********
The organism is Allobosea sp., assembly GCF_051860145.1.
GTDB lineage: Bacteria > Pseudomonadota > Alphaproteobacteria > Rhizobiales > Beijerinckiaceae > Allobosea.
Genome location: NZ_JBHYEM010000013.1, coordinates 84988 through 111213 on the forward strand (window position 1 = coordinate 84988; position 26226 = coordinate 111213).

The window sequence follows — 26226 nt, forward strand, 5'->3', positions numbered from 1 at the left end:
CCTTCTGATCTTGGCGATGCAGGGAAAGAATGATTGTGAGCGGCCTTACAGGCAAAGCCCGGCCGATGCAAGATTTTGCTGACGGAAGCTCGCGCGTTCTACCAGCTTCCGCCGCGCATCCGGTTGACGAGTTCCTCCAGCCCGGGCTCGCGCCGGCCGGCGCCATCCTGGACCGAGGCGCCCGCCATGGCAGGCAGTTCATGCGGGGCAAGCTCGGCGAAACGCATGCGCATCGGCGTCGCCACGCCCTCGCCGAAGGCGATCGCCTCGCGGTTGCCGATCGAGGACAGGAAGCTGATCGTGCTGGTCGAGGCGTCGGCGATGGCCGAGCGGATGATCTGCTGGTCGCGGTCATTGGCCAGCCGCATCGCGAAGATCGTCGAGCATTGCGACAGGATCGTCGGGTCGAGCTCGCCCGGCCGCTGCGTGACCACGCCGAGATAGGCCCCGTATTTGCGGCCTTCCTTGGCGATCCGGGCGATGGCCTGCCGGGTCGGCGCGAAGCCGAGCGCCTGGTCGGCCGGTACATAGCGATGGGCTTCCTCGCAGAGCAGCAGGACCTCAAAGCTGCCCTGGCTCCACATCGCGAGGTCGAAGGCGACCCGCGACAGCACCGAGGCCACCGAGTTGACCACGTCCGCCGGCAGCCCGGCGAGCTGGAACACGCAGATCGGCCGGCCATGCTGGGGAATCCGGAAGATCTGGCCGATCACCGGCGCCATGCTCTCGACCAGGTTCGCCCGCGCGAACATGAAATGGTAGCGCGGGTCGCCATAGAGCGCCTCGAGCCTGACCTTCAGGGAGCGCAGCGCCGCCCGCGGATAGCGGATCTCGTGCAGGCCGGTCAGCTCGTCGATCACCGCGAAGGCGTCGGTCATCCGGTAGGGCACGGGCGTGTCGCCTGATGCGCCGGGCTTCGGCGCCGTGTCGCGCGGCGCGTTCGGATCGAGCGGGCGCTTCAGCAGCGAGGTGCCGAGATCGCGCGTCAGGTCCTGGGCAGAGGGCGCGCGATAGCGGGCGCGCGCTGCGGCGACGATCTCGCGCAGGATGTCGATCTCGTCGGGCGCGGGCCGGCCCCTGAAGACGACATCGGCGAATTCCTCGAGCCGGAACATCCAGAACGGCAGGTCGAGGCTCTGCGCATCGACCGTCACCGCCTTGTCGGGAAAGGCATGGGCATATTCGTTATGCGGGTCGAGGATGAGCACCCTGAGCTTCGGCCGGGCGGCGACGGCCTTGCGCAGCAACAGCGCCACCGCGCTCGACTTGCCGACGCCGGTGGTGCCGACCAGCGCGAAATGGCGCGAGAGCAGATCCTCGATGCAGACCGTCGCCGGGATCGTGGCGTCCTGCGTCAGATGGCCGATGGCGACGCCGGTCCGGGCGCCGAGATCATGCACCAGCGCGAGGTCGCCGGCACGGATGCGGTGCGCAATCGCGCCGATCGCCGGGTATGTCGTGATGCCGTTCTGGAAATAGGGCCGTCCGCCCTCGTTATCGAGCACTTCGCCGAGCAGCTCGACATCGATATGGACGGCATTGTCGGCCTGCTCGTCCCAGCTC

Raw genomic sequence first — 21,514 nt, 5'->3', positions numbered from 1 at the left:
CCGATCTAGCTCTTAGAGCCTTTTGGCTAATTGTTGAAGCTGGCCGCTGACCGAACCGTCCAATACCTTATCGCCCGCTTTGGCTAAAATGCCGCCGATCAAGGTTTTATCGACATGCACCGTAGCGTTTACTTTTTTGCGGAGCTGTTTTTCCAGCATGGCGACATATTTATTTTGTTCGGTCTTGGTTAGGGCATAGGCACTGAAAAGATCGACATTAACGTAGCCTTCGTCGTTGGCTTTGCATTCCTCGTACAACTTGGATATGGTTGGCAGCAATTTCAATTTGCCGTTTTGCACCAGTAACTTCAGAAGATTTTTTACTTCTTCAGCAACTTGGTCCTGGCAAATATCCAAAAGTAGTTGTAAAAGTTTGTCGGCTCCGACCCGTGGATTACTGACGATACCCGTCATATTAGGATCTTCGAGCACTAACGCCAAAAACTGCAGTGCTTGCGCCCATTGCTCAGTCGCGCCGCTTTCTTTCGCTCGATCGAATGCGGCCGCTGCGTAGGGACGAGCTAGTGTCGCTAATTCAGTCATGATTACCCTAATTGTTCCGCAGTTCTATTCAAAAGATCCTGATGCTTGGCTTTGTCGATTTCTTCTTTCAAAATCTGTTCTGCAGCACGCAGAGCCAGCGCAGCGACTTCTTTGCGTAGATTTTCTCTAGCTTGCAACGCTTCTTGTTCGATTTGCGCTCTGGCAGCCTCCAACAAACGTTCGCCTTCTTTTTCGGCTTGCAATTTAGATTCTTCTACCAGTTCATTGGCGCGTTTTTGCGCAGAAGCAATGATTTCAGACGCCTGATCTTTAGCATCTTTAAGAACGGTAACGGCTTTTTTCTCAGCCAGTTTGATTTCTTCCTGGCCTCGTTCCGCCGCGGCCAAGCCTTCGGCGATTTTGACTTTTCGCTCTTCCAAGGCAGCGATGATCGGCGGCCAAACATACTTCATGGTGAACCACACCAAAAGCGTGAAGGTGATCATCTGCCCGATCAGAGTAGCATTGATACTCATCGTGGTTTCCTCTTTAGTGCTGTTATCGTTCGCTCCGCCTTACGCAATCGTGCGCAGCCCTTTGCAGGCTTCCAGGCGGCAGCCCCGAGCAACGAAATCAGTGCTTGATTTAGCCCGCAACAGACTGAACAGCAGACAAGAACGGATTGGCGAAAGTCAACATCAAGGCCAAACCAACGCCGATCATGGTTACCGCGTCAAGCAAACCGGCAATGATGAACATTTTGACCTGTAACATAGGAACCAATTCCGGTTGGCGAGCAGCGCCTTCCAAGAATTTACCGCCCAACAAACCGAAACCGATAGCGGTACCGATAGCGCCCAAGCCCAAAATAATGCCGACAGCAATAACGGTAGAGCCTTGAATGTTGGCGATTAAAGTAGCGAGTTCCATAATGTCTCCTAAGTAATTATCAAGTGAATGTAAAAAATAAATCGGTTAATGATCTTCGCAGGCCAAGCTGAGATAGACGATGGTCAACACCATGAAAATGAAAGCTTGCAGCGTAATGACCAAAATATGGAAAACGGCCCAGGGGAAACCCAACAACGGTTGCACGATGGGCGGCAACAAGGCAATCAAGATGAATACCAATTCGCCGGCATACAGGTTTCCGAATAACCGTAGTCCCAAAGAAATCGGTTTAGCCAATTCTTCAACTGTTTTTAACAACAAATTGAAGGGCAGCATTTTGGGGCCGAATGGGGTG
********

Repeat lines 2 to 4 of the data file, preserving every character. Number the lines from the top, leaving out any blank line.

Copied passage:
GTDB lineage: Bacteria > Pseudomonadota > Alphaproteobacteria > Rhizobiales > Beijerinckiaceae > Allobosea.
Genome location: NZ_JBHYEM010000013.1, coordinates 84988 through 111213 on the forward strand (window position 1 = coordinate 84988; position 26226 = coordinate 111213).

The window sequence follows — 26226 nt, forward strand, 5'->3', positions numbered from 1 at the left end: